Child event listeners are created as instances of the ChildEventListener class and added via a call to the addChildEventListener() method of the database reference instance.

The following callback methods must be implemented within the child event listener:

onChildAdded() – This method is called each time a new child is added to a list. When the method is called it is passed a DataSnapshot object containing the newly added data.

onChildChanged() – Called when the data assigned to a node in the list changes, or new children are added to that node. When called, the method is passed a DataSnapshot instance containing the modified data.

onChildRemoved() – When a child node is removed from a list, this method is called and passed a DataSnapshot object containing the data for the deleted node.

onChildMoved() – This method is called when any changes result in alterations to the order of the items in a list.

The following code declares and then adds a child event listener to a database reference:

ChildEventListener childListener = new ChildEventListener() {

    @Override
    public void onChildAdded(DataSnapshot dataSnapshot, String s) {
                
    }

    @Override
    public void onChildChanged(DataSnapshot dataSnapshot, String s) {

    }

    @Override
    public void onChildMoved(DataSnapshot dataSnapshot, String s) {

    }

    @Override
    public void onChildRemoved(DataSnapshot dataSnapshot) {
                
    }

    @Override
    public void onCancelled(DatabaseError databaseError) {

    }
};

dbRef.addChildEventListener(childListener);

When no longer required, child event listeners should be removed from the database reference:

dbRef.removeEventListener(childListener);

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Performing List Queries

The Firebase Query class allows apps to retrieve items from a database list based on specified criteria. A range of query options are available including retrieving items in a list in a particular order, or retrieving only certain items based on data matching. Options are also available to control the number and position of the list items to be retrieved (for example the first three or last four items in a list).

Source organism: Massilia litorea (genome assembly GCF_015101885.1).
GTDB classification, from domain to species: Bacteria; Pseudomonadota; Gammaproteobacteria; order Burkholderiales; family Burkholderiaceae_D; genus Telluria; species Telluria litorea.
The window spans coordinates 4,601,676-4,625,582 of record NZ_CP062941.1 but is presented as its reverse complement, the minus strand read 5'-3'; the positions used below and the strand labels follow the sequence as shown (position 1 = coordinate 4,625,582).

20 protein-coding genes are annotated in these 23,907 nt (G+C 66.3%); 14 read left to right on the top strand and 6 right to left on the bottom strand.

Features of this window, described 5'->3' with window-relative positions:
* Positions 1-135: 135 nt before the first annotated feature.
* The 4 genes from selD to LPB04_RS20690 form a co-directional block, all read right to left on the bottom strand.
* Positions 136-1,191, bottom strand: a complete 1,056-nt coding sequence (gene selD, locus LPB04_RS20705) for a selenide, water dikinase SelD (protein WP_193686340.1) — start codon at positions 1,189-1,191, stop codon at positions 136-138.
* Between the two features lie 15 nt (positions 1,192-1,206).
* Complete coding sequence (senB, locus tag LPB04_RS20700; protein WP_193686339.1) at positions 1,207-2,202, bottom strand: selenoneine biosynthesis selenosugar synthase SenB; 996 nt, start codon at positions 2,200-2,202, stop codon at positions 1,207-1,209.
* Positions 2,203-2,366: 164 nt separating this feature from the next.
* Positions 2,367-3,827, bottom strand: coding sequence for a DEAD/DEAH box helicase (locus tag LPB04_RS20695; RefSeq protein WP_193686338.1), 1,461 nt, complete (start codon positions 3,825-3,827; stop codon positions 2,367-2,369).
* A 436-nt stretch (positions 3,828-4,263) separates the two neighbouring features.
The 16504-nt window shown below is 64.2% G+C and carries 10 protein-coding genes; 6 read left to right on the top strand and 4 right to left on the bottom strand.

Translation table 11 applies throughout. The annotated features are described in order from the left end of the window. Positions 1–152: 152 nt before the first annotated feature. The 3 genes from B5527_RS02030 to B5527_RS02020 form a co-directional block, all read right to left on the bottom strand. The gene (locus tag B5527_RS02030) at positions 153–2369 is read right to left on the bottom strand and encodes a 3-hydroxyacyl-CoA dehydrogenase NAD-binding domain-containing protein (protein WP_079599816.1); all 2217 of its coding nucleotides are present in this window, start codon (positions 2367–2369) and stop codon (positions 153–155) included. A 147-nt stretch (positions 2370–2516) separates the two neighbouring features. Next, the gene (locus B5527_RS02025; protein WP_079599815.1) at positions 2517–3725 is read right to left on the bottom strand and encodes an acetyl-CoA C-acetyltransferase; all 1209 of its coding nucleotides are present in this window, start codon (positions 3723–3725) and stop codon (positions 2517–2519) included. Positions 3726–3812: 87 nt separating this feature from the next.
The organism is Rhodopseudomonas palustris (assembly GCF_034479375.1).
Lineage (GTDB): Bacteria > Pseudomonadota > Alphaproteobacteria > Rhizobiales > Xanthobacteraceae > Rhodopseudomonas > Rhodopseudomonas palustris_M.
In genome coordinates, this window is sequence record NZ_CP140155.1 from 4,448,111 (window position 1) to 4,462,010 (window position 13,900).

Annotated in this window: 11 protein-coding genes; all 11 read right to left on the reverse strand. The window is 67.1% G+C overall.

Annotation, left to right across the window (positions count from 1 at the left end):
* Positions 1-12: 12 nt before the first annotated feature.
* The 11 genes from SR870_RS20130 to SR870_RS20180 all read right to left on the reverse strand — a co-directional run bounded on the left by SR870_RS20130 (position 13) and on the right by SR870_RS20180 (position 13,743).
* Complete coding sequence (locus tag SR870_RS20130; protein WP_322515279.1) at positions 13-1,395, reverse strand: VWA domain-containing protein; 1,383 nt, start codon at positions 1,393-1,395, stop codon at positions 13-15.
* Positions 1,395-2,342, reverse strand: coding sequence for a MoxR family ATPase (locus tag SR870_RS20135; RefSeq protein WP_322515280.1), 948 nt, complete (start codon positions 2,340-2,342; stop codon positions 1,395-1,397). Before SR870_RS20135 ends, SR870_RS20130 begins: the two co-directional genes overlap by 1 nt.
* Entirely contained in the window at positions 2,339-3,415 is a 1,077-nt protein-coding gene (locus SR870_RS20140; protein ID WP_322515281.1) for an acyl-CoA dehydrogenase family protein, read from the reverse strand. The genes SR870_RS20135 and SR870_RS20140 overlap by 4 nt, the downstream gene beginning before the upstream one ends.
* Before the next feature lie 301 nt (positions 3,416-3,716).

Once a query has been configured, an event listener is attached which will be called when the operation is complete. The listener will be passed a DataSnapshot object containing the data result of the query.

Consider, for example, a list structured as illustrated in Figure 23 3 which consists of keys generated by the push() method, each of which has a child node consisting of a key/value pair:


Firebase database lists tree 3.png

Figure 23-3


The items are listed in the order that they were appended to the list, starting with the oldest entry at the top. To retrieve these items from the list in chronological order, the query would need to be configured using order by key (since the push() method included timestamp information in the keys as items were appended to the list). The code to initialize the query would, therefore, read as follows:

Query query = dbRef.orderByKey();
query.addListenerForSingleValueEvent(queryValueListener);

Note the event listener has been added using the single value event listener method. Since queries are usually onetime events this is more convenient than having to remove the listener after the query completes.

The queryValueListener referenced in the above code could be implemented as follows:

ValueEventListener queryValueListener = new ValueEventListener() {

    @Override
    public void onDataChange(DataSnapshot dataSnapshot) {

        Iterable<DataSnapshot> snapshotIterator = dataSnapshot.getChildren();